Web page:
5. What proven benefit does your firm provide? Once again, reality often differs from opinion. You may think your clients benefit most from some particular service or expertise your firm provides when in fact they actually value something entirely different. For example, some clients may have initially tapped your firm for its tax expertise, but once they started working with you, they ended up appreciating your month-end closing support much more.
6. Where are market trends and preferences headed? Frequent market surveys and analyses can help you spot emerging trends and challenges so that your firm can be prepared to take advantage of opportunities when they appear. Instead of guessing and “going with your gut”, use research and data to drive decisions and help you time service expansions, new hires, and budget boosts to build your business.
7. How does the marketplace view your brand? Your brand value is one of the biggest assets your firm has – so just how strong is your brand? What are you known and respected for? How visible are you in the market? How well your brand works for you can determine a number of things such as how much you need to spend on marketing, the need to take any corrective actions, and your recruiting strategy, to name a few. Understanding your brand’s strengths and weaknesses can help you understand why you are getting traction in one segment and not another.
8. What marketing strategy is most effective for your prime target audience? The only way to be truly cost-effective with your marketing is to understand how, where, and when your best prospects like to receive information. Research can reveal the channels preferred by potential clients who are looking for service providers with the help of search engines, social media, traditional advertising, and referrals.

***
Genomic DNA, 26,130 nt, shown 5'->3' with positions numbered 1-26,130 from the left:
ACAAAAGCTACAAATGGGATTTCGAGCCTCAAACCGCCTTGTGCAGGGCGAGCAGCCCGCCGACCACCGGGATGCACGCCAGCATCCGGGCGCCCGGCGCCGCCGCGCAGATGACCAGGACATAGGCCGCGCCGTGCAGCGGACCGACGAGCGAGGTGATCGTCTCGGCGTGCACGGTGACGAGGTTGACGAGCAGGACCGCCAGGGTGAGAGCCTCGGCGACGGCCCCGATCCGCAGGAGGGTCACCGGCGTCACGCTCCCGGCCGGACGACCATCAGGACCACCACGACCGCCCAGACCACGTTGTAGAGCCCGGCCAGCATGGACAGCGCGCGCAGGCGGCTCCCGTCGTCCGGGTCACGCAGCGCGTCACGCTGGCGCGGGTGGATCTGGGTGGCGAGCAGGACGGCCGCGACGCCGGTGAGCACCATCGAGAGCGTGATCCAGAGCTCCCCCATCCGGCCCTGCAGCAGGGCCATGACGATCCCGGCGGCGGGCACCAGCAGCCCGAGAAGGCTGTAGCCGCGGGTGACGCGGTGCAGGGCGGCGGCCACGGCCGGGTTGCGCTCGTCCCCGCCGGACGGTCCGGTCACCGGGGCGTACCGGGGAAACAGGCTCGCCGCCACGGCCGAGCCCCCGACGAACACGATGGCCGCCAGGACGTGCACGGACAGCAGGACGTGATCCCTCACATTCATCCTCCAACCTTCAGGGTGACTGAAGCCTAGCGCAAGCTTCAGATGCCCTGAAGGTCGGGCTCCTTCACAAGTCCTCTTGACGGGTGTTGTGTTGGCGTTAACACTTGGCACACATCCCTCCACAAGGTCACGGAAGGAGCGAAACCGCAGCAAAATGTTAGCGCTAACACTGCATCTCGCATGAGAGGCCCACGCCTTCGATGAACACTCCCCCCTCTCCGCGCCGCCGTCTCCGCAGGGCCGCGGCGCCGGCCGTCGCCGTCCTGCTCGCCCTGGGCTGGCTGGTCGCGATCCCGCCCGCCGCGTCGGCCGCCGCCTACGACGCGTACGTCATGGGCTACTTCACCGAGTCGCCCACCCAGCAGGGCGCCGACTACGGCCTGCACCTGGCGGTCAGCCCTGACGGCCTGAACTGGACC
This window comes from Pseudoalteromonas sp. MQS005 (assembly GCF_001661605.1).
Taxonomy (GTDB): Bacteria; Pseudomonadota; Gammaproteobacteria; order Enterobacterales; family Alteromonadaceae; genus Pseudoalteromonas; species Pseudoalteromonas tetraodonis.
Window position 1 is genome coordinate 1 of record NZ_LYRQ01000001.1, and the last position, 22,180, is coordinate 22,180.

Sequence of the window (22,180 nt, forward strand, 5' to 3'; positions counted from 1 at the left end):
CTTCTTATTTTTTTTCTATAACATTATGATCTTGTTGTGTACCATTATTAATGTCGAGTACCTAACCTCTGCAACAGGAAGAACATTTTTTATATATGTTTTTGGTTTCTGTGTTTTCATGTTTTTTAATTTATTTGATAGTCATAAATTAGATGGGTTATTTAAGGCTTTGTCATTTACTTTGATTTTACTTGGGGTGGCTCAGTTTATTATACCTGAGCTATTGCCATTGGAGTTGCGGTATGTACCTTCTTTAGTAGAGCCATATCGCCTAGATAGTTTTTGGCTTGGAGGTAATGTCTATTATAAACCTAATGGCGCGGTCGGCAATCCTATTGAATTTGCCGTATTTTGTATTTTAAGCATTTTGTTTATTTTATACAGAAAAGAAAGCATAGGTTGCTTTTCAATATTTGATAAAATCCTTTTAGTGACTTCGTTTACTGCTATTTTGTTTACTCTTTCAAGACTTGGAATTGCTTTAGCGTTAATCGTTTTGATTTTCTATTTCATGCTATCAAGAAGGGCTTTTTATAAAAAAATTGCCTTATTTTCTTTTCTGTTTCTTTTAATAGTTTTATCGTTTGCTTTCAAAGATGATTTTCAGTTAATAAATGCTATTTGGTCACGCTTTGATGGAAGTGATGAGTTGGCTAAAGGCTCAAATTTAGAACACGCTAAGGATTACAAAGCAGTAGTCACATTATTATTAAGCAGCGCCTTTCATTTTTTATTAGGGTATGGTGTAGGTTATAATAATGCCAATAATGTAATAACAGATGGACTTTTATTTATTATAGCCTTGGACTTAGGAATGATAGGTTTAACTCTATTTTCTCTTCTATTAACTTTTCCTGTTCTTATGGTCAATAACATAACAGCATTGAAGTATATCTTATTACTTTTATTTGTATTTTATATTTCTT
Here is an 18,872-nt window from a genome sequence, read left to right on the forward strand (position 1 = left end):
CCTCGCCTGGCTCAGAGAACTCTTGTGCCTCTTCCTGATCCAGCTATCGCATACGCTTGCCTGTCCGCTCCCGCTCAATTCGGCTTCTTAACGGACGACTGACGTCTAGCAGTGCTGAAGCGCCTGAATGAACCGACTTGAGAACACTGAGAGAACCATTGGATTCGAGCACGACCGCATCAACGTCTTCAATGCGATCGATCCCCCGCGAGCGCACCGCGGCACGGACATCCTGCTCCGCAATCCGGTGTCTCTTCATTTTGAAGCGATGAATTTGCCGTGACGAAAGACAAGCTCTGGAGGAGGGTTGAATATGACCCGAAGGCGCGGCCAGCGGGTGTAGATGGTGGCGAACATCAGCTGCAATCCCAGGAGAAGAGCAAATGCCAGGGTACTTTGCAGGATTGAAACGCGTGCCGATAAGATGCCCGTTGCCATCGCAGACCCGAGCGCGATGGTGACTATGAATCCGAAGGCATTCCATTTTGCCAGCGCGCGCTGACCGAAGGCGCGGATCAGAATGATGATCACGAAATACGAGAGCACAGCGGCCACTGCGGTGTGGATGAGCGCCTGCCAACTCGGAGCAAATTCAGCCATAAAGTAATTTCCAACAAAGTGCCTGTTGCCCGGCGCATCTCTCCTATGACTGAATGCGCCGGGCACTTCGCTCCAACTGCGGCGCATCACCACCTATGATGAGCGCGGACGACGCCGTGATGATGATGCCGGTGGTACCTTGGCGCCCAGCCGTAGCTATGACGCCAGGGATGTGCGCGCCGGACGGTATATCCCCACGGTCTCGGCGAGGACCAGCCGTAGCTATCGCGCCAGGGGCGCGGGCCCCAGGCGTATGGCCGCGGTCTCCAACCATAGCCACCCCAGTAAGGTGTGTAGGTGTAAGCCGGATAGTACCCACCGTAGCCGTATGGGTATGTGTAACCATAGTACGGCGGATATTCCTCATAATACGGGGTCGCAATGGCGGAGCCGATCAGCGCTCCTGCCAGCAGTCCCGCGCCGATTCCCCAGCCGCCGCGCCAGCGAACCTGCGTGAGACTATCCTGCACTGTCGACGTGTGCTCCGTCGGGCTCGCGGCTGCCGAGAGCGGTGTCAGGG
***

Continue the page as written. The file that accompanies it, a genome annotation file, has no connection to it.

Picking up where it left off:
9. How should we set pricing? Pricing, of course, is a key determining factor in profitability, but our research reveals that accounting overestimate its importance to prospects. Fear of overpaying actually ranks fourth out of the top five client concerns.
10. What do your current clients actually think about your firm? Some accounting firms might balk at asking this question, fearing the answers, but it can provide insight into what you’re doing right as well as wrong. Asking the tough questions can help you fine tune your overall business strategy. So go ahead and find out what your clients would change about your firm, how willing they are to refer you to others, and how long they might realistically stick around. Because questions like this can be awkward to ask directly, you may find it more productive and revealing to hire a third-party research company to survey current clients.
The questions presented here are just a sampling of the queries you should be making on a regular basis to obtain the vital information needed to successfully chart a course to greater growth and profitability. Without proper research, you’re just guessing, and as a smart accounting professional you want research and data to drive your business, not hunches.
Lee W. Frederiksen, PhD, is managing partner at Hinge, a marketing firm that specializes in branding and marketing for professional services. Hinge conducts groundbreaking research into high-growth firms and offers a complete suite of services for firms that want to...